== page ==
We haven’t heard this anywhere else—which could conceivably mean it’s old news—but what the hey, it’s a short week and we’re feeling kind of frisky and peppier than usual thanks to three extra espresso shots in our standard iced coffee, etc., so here it is: is Jim Healy, head of fixed income at Credit Suisse about to resign from the bank out of resentment over his new place in the CS hierarchy, following the promotion of Diet Dr. Pepper-swilling Brady Dougan to chief executive and the hire of Michael Ryan from Goldman Sachs as head of securities? According to Dan Freed at Investment Dealers’ Digest, Healy’s hurt feelings may be more deep-seated than just the recent shake-up, more along the lines of Britney-pulling-a-Sinead-O’Connor-over-the-weekend-was-the-straw-that-broke-the-K-Fedian-camel’s-back and not exactly something that—let’s be honest—we weren’t all calling back in ’05 (or, you know, after Crossroads). Anyway, Freed writes:
While Healy and Dougan are long-time colleagues, there is friction between them, says the executive familiar with Healy's thinking. That is because Healy supported a decision by former CEO John Mack, now head of Morgan Stanley to send Dougan to London in March 2004, the executive says. That decision was widely viewed as a demotion for Dougan, but, according to news reports at the time, Dougan turned the tables on Mack, using his position in London to build relations with Credit Suisse influentials in Zurich. The board ousted Mack three months later and Dougan moved back to New York to become CEO of the investment bank. Spokespeople for Credit Suisse declined to make Dougan or any other executives available for comment, and they also declined all comment.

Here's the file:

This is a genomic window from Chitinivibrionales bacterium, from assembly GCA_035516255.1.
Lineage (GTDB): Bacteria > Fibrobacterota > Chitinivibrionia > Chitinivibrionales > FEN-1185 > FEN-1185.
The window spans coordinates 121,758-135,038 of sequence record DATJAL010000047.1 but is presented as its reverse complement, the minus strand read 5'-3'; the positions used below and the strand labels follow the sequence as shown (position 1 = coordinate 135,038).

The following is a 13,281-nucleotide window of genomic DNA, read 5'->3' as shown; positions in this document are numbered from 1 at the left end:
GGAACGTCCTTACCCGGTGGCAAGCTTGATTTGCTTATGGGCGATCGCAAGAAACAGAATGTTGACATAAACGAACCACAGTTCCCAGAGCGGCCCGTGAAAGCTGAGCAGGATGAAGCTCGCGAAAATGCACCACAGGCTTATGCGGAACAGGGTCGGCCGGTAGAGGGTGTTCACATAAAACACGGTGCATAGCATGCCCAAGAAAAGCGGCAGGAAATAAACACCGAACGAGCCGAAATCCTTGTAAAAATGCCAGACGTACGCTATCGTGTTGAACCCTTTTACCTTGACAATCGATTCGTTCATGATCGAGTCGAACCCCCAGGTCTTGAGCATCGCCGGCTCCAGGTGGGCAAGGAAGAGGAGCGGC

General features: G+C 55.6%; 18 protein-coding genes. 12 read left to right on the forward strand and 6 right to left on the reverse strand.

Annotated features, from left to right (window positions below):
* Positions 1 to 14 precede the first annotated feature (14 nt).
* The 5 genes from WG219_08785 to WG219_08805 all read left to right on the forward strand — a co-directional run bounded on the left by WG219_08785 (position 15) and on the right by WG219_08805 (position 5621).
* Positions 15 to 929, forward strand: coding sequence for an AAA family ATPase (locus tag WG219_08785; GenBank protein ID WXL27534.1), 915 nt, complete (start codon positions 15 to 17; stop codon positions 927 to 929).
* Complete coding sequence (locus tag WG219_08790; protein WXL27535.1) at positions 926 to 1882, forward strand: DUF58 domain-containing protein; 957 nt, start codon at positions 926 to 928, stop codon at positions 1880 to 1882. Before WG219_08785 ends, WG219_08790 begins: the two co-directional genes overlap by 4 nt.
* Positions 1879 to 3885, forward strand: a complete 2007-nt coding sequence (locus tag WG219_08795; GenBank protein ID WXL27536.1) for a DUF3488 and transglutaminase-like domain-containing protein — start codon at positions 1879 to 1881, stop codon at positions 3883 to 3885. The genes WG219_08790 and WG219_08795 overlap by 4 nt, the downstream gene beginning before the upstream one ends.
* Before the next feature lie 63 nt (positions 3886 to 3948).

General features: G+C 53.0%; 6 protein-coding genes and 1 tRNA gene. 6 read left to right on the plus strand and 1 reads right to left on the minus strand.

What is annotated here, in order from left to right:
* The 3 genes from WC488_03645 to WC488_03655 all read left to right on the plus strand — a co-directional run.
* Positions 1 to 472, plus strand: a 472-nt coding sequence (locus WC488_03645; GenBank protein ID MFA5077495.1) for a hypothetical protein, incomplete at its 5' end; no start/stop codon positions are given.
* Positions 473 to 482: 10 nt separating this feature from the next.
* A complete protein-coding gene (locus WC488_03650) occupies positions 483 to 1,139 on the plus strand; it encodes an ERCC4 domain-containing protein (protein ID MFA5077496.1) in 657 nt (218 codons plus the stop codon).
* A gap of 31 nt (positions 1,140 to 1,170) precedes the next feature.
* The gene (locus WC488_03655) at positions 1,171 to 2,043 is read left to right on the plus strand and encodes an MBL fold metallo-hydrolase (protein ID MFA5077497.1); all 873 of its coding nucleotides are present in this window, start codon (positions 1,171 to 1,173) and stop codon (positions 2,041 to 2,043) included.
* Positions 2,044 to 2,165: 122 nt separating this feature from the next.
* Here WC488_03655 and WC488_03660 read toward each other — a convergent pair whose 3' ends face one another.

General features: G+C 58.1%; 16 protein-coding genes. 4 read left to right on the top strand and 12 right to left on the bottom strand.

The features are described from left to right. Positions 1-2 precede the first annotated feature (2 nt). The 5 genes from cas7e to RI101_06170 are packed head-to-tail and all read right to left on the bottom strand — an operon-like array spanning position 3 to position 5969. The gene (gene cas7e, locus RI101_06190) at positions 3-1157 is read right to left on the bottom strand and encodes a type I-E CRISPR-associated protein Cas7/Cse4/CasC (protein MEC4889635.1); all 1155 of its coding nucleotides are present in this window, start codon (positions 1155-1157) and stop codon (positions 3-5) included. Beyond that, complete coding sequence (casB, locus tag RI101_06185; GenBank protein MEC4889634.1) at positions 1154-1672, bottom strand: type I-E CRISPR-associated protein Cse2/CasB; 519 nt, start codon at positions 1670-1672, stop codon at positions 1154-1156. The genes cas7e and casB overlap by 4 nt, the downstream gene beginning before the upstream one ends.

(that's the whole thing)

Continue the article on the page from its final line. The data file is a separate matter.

The hire of Ryan, announced Feb. 5, was effectively a demotion for Healy, as it inserted a new layer of management between him and Dougan. Prior to Ryan's recuitment, Healy had reported directly to Dougan as head of fixed income, alongside equities head Tony Ehinger. Now Ryan, 39, will supervise Healy and Ehinger. Healy is especially miffed because Ryan has little or no fixed income experience, says the executive familiar with his thinking. Ryan did not respond to a call or email at Goldman, where he is still working for now.
Interestingly—or interestingly-ish—enough, Healy, while declining to comment to IDD, was reachable in his office on the evening of February 14. So perhaps the impetus for the possible resignation is coming more from Mrs. Healy, who’s “sick and tired of having a relationship with [your] Blackberry!” than any chafing with Dougan et al. Or not. Your guess is as good as—or maybe better than—ours!
(We’re self-deprecating today. Roll with it).
Credit Suisse Fixed Income Chief to Resign? [IDD]